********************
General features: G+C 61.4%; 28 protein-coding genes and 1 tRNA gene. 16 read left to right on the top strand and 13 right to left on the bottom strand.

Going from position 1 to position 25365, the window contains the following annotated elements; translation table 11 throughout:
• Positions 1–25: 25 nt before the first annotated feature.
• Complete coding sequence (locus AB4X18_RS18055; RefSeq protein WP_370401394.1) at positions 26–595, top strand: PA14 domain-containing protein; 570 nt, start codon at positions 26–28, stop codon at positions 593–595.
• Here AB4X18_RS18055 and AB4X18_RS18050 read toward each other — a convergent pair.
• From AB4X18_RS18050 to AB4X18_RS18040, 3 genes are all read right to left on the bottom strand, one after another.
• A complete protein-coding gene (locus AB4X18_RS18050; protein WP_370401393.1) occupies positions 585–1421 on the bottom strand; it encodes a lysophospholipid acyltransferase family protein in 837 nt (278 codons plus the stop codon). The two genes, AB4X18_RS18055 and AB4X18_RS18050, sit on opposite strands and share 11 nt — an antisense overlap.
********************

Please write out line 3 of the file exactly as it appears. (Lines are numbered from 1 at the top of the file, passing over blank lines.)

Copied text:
• Positions 1–25: 25 nt before the first annotated feature.